"Jim Crow was more than a series of rigid anti-Black laws. It was a way of life. Under Jim Crow, African Americans were relegated to the status of second class citizens. Craniologists, eugenicists, phrenologists, and Social Darwinists, at every educational level, buttressed the belief that Blacks were innately intellectually and culturally inferior to Whites. Pro-segregation politicians gave eloquent speeches on the great danger of integration: the mongrelization of the White race.  Even simple children’s games portrayed blacks as inferior people."
It also taked about if someone didnt follow the laws they were beaten, jailed, or worse.

Jim Crow Laws

This picture shows an african who protesting to end the jim crow laws and on the right a white american who supports the jim crow laws. This website talks about how the laws were state and local laws in the united states that discriminated aganist blacks. The name Jim crow isnt a person, the name comes from an old song named "jump Jim Crow"
"Seperate but equal"
This website talked about the Jim crow laws and the phrase "seperate but equal". It wasnt true because African americans and white americans were not equal. Black schools and white schools were not equal, white schools got more supplies, funding and more education. The U.S military was segregated until integrated by Harry S. Truman after World War II.
Rosa Parks

"On December 1, 1955, Parks wearily refused to relinquish her seat to a white man. She was arrested, fingerprinted, and incarcerated. When Parks agreed to have her case contested, it became a cause célèbre in the fight against Jim Crow laws."

Thurgood Marshall

This is a picture of Thurgood Marshal.
In 1954, he convinced the Court that 'separate but equal' public school classrooms were unconstitutional (Brown v. Board of Education).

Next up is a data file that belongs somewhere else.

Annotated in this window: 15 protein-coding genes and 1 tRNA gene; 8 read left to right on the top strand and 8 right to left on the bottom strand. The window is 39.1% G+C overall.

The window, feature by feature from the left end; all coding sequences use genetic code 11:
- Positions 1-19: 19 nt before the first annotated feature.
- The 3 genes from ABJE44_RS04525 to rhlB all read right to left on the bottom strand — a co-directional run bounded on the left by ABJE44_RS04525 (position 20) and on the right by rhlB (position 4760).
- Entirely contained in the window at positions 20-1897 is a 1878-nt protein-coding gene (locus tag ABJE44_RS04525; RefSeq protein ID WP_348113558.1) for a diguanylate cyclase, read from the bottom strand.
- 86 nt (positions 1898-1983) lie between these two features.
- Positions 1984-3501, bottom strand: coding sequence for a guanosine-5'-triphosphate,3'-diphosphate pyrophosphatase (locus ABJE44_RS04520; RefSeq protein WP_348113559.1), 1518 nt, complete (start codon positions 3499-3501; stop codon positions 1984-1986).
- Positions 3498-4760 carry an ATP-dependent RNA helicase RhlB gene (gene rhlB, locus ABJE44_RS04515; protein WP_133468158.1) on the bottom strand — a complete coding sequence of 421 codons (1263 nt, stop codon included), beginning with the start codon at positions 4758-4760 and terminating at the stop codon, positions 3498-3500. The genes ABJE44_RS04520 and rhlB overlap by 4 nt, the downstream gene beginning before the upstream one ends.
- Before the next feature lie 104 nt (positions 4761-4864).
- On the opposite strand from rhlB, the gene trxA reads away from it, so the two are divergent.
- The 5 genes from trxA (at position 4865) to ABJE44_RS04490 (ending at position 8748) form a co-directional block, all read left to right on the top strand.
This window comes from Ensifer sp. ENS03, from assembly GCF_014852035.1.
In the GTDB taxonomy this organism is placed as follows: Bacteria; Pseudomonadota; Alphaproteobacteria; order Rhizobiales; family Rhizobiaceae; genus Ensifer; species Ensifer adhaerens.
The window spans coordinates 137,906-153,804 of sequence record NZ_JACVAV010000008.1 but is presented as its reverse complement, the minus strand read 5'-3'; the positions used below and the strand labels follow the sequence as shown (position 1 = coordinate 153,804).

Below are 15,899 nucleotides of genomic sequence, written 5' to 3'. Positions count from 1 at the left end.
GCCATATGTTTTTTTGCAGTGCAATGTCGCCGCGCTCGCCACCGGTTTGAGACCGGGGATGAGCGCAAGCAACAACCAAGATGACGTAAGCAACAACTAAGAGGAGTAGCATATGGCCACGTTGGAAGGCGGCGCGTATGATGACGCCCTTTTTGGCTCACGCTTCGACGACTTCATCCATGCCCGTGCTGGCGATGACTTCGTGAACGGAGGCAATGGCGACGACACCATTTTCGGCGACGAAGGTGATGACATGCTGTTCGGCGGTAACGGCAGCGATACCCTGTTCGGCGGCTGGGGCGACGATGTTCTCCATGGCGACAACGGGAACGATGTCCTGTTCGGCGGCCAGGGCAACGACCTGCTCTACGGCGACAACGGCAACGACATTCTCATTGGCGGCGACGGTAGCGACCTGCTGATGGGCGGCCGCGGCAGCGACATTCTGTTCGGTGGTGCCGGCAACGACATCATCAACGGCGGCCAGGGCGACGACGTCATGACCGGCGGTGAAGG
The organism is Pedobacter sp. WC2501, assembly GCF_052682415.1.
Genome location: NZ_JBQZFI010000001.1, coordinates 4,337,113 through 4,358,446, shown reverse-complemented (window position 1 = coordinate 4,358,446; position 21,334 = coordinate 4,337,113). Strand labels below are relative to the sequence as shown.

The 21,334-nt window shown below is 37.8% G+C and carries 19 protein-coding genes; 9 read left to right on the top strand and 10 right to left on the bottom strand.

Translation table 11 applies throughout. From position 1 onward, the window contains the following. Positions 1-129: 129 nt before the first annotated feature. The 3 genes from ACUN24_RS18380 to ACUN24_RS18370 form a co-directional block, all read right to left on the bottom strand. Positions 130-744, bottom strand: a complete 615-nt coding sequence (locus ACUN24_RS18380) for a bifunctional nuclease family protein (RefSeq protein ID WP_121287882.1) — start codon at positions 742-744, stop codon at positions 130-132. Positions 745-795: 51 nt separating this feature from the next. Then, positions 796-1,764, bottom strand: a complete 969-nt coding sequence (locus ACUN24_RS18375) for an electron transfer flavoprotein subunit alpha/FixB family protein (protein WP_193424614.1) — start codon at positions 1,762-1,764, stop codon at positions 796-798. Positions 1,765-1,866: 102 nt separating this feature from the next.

In other cases, Marshall defended the rights of the individual and affirmed legal protections for women, children, prisoners and homeless persons. He said the Constitution was the best weapon against Jim Crow laws and the equal protections clause was not complicated.
"Equal means getting the same thing at the same time and in the same place," he wrote.

15th Amendment Artist Statement- Haile McIntosh

Along the top of our quilt square is the 15th Amendment. In the center of our piece is a box in which a man of color is casting his vote. Under the box is a copy of the Amendment stating that, all men regardless of their race, color, or previous conditions of servitude had the right to vote. On the left is a picture of the Civil Rights Act past July 2, 1965. This act was built off the 15th Amendment, improving it's faults. On the act is a circle with a cross through it that says "poll tax". This helps to represent that the Civil Rights Act outlawed poll taxes and other obstacles such as literacy tests that stood in the way of voting. The Civil Rights Act is still in action today and significantly rose the amount of registered African Americans with its improvements.

Sunday, May 29, 2011

Marley Thirteenth amendment Deborahs class
the thirteenth amendment states that all slaves will be freed and that slavery or anything of that sort was aggainst the law unless used for punishment from a crime.
this is a letter written by E.A. Dammers.  it was written to George Fuller regarding the thirteenth amendment.  it also tells some about what life was like back then.

this is a letter written by E.A. Dammers.  it was written to George Fuller regarding the thirteenth amendment.  it also tells some about what life was like back then.

Marley Battle of gettysburg deborahs class

"we see the poor fellows...  lying on the ground with the mangled stump of an arm or a leg, dripping thier life blood away; or with a cheek torn open, or a sholder mashed.  and i say, alas!  hear not the roar as they stretch upon the ground with turned up faces and open eyes, through a shell wshould burst at their very ears."

abraham lincoln giving the gettysburg address

dead soldiers after the battle of gettysburg